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Fake health practitioners to face jail time under tough new penalties

Bogus doctors and health practitioners caught deceiving patients face jail time for lying about their qualifications under a suite of tough penalties being rolled out as part of a national crackdown on impostors.

While a number of criminal offences already exist under the National Practitioner Regulation National Law Act for impersonating a registered health practitioner, until now those offences have not included jail terms.

Under sweeping amendments to the national law, harsh new punishments will come into effect on Monday, meaning those caught masquerading as health professionals face up to three years in prison for each offence.

“It is a very gross violation of a patient’s trust, it furiously threatens public safety and they deserve to feel the full force of the law,” Australian Health Practitioner Regulation Agency chief executive Martin Fletcher said.

Individual fraudsters will also be slapped with hefty fines, as penalties soar from $30,000 to $60,000 per offence, while fines for corporate entities caught deceiving patients will be doubled from $60,000 to $120,000.

The overhaul in the way the criminal justice system deals with dodgy health practitioners was triggered by a number of high-profile and disturbing cases across Australia.

In many instances, fraudsters masquerading as doctors and health professionals received prison sentences. But they were jailed on charges such as obtaining a financial advantage by deception, sexual assault, fraud or forgery rather than lying about their qualifications.

Among them was Italian-born Raffaele di Paolo, 61, who posed as a fake gynaecologist, obstetrician and Melbourne fertility specialist, and peddled false hope to Victorians about their chances of starting a family.

He was convicted on dozens of charges, including obtaining property by deception, sexual penetration by fraud and common assault and was jailed last year for almost a decade.

Di Paolo performed a range of treatments on 30 victims, including men, from removing semen from testicles with a needle to injecting unknown substances into women’s stomachs.

Other impostors escaped with just a fine.

In an extreme case of deception that sent shockwaves through the medical industry, Indian national Shyam Acharya masqueraded as a doctor in NSW hospitals for more than a decade after stealing a qualified doctor’s identity.

From 2003 to 2014, Acharya worked in the NSW public health system treating patients under the name Sarang Chitale.

Acharya had lived with the real Dr Chitale in India between 1999 and 2000 and during that time, he stole Dr Chitale’s identity documents and medical qualifications and later used them to gain Australian citizenship and medical registration.

NSW magistrate Jennifer Atkinson found Acharya’s conduct was in the “worst category” and imposed the maximum penalty available for fraudulently claiming to be a doctor – a $30,000 fine.

Acharya’s sentence prompted widespread calls for harsher penalties, including jail terms, for those found guilty of faking health credentials.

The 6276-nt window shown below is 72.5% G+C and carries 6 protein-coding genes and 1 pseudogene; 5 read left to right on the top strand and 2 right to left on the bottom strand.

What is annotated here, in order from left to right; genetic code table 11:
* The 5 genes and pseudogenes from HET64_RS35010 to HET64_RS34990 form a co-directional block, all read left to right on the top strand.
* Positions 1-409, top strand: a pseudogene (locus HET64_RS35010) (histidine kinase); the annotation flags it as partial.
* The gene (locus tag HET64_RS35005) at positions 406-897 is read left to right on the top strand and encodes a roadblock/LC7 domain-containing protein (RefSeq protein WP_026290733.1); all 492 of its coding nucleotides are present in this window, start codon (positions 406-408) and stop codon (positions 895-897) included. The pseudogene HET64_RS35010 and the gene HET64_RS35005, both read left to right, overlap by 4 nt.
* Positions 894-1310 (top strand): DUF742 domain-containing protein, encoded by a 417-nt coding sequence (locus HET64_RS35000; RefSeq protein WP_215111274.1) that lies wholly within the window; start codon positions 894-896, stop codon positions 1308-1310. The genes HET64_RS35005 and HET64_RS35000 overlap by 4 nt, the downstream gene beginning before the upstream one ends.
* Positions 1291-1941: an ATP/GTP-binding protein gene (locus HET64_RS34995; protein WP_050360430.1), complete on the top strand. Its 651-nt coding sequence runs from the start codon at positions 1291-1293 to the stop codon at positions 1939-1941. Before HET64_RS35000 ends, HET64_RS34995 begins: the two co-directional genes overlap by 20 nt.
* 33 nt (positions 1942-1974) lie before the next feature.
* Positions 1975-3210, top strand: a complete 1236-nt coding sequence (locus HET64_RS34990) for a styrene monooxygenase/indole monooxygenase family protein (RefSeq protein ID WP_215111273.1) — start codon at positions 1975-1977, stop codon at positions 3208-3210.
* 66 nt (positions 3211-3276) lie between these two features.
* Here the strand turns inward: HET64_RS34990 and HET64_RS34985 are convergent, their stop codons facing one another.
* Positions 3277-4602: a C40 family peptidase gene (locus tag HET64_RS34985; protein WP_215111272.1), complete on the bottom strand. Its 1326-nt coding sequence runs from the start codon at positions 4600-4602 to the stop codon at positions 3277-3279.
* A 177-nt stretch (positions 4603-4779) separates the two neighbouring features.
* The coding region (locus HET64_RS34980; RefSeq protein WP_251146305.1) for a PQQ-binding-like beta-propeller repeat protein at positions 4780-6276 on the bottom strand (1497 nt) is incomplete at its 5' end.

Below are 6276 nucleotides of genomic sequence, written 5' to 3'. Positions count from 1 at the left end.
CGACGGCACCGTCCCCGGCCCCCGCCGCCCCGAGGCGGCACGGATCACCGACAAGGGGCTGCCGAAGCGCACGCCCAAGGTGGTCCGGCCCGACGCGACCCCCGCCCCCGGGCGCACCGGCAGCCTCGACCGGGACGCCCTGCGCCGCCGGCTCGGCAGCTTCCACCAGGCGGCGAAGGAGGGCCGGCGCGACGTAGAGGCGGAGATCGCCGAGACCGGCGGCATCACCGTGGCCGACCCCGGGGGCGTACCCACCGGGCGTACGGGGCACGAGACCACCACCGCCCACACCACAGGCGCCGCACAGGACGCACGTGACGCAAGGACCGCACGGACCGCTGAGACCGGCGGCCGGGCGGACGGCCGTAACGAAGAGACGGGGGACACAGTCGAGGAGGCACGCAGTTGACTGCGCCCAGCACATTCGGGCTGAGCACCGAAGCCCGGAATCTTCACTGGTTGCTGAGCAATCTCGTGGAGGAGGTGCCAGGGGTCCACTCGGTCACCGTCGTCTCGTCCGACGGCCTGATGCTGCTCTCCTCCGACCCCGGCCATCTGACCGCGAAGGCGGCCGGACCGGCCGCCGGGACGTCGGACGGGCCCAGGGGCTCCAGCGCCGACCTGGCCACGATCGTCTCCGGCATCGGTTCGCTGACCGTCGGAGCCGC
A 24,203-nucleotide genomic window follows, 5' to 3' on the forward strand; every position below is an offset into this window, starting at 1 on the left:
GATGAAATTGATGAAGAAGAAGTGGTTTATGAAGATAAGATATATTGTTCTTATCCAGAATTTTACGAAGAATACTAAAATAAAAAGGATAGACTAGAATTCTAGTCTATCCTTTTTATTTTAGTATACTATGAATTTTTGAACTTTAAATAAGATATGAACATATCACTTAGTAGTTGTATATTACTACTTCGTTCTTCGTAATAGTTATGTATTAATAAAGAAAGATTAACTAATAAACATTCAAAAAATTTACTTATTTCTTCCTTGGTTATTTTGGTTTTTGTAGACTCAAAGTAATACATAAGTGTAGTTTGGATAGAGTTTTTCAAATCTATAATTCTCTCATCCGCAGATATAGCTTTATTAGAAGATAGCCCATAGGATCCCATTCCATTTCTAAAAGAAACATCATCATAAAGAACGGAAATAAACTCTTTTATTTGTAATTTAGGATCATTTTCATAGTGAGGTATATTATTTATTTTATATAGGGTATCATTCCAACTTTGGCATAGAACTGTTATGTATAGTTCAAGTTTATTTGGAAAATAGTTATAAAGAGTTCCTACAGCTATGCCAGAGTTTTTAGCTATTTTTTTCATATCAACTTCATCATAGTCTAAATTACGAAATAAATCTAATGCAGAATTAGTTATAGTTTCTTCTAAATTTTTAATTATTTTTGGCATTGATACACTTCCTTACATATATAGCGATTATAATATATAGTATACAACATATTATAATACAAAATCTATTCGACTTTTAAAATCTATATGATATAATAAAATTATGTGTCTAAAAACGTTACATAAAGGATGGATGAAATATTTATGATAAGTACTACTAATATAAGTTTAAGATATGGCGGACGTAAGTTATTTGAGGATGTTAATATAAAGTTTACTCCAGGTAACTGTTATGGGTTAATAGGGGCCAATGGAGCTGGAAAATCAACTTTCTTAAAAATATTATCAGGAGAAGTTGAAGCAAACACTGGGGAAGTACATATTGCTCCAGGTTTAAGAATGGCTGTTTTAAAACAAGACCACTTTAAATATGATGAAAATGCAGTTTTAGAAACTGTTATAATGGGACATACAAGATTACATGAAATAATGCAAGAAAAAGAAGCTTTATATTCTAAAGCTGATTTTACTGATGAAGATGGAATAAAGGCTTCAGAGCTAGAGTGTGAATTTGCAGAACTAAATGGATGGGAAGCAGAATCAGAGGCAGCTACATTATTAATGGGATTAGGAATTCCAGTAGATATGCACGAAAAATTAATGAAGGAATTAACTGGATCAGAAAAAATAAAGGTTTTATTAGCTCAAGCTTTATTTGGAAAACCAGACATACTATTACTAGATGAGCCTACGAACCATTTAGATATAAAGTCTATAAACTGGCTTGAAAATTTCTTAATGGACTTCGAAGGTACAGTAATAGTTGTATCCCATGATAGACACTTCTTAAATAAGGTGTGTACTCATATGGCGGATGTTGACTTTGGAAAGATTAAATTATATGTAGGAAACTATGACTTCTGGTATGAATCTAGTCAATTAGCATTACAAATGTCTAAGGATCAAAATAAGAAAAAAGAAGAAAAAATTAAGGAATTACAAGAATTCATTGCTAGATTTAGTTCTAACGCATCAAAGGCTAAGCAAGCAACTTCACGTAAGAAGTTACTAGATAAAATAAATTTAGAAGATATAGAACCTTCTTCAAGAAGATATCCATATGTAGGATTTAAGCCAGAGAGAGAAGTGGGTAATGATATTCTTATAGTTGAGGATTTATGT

Unlicensed backyard dentist, Muhammet Velipasaoglu, was also caught after treating hundreds of dental patients from a Melbourne garage until 2015.

The Turkish immigrant avoided a jail sentence after pleading guilty to a spate of charges including carrying out restricted dental acts. One woman who had undergone nine consecutive root canals in Velipasaoglu’s garage clinic had suffered greatly following the procedures and was unable to sleep or eat after the surgery.

A fake psychiatrist, bogus paramedic and fraudulent medical practitioner all came before Queensland courts last year.

In a landmark case, fake nurse Nicholas Crawford was ordered to pay more than $40,000 for falsely claiming to be a registered nurse while he worked in intensive care and emergency departments in the Northern Territory.

Other prosecutions have included people pretending to be physiotherapists, psychologists and pharmacists. More than 1300 people have been reported to AHPRA since 2014, resulting in 50 prosecutions.

Mr Fletcher said the health regulator’s beefed-up regulatory powers included the establishment of a criminal offence unit that would work alongside police and the Director of Public Prosecutions.

“All health ministers recognise that penalties need to be tougher for serious cases,” he said. “When someone pretends to be a registered health practitioner, they pose a significant risk to the public.”

The COAG health council, which comprises health ministers from state, territory and federal governments, agreed to double penalties for individuals and introduce maximum three-year prison terms in 2017, saying current penalties were manifestly inadequate.

The Australian Nursing and Midwifery Federation’s federal secretary Annie Butler said the changes were critical to protecting registered nurses and patient safety.

“The public places a great amount of trust in nurses and the work they do,” she said.

“Anyone who falsely claims to be a nurse betrays this trust and must face the consequences.”

Under the national law, anyone who calls themselves any of the “protected titles”, such as chiropractor, medical practitioner, nurse, dentist, or psychologist, must be registered by AHPRA.

Patients can check the online register of practitioners to see if they are seeing a registered practitioner.

To contact AHPRA call 1300 419 495.

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Source The Age

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